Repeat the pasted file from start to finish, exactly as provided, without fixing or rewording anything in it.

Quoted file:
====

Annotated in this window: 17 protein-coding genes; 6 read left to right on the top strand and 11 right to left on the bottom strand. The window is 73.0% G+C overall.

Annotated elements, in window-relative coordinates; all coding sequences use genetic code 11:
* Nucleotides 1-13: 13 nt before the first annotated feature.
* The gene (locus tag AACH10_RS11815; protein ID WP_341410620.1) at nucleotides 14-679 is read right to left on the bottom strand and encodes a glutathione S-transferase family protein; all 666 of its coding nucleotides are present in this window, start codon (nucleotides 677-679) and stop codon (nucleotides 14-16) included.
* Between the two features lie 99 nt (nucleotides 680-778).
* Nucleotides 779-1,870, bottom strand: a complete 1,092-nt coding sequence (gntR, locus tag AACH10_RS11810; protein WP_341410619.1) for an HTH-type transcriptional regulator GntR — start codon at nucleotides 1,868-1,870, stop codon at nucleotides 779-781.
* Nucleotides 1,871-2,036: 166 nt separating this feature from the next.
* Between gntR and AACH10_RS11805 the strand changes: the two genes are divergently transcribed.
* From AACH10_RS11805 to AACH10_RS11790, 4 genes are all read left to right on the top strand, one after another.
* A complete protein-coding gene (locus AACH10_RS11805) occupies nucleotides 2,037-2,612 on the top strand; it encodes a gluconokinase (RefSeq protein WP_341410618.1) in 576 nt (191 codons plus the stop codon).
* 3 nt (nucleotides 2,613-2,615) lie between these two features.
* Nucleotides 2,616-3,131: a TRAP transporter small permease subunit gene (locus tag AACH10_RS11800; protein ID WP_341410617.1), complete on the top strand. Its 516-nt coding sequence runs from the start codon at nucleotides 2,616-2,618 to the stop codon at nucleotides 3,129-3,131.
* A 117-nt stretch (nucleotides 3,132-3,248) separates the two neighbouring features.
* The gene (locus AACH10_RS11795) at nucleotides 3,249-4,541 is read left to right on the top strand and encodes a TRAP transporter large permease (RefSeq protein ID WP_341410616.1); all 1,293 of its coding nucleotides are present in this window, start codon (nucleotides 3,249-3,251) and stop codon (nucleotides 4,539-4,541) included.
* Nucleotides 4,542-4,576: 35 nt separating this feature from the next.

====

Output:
Annotated in this window: 17 protein-coding genes; 6 read left to right on the top strand and 11 right to left on the bottom strand. The window is 73.0% G+C overall.

Annotated elements, in window-relative coordinates; all coding sequences use genetic code 11:
* Nucleotides 1-13: 13 nt before the first annotated feature.
* The gene (locus tag AACH10_RS11815; protein ID WP_341410620.1) at nucleotides 14-679 is read right to left on the bottom strand and encodes a glutathione S-transferase family protein; all 666 of its coding nucleotides are present in this window, start codon (nucleotides 677-679) and stop codon (nucleotides 14-16) included.
* Between the two features lie 99 nt (nucleotides 680-778).
* Nucleotides 779-1,870, bottom strand: a complete 1,092-nt coding sequence (gntR, locus tag AACH10_RS11810; protein WP_341410619.1) for an HTH-type transcriptional regulator GntR — start codon at nucleotides 1,868-1,870, stop codon at nucleotides 779-781.
* Nucleotides 1,871-2,036: 166 nt separating this feature from the next.
* Between gntR and AACH10_RS11805 the strand changes: the two genes are divergently transcribed.
* From AACH10_RS11805 to AACH10_RS11790, 4 genes are all read left to right on the top strand, one after another.
* A complete protein-coding gene (locus AACH10_RS11805) occupies nucleotides 2,037-2,612 on the top strand; it encodes a gluconokinase (RefSeq protein WP_341410618.1) in 576 nt (191 codons plus the stop codon).
* 3 nt (nucleotides 2,613-2,615) lie between these two features.
* Nucleotides 2,616-3,131: a TRAP transporter small permease subunit gene (locus tag AACH10_RS11800; protein ID WP_341410617.1), complete on the top strand. Its 516-nt coding sequence runs from the start codon at nucleotides 2,616-2,618 to the stop codon at nucleotides 3,129-3,131.
* A 117-nt stretch (nucleotides 3,132-3,248) separates the two neighbouring features.
* The gene (locus AACH10_RS11795) at nucleotides 3,249-4,541 is read left to right on the top strand and encodes a TRAP transporter large permease (RefSeq protein ID WP_341410616.1); all 1,293 of its coding nucleotides are present in this window, start codon (nucleotides 3,249-3,251) and stop codon (nucleotides 4,539-4,541) included.
* Nucleotides 4,542-4,576: 35 nt separating this feature from the next.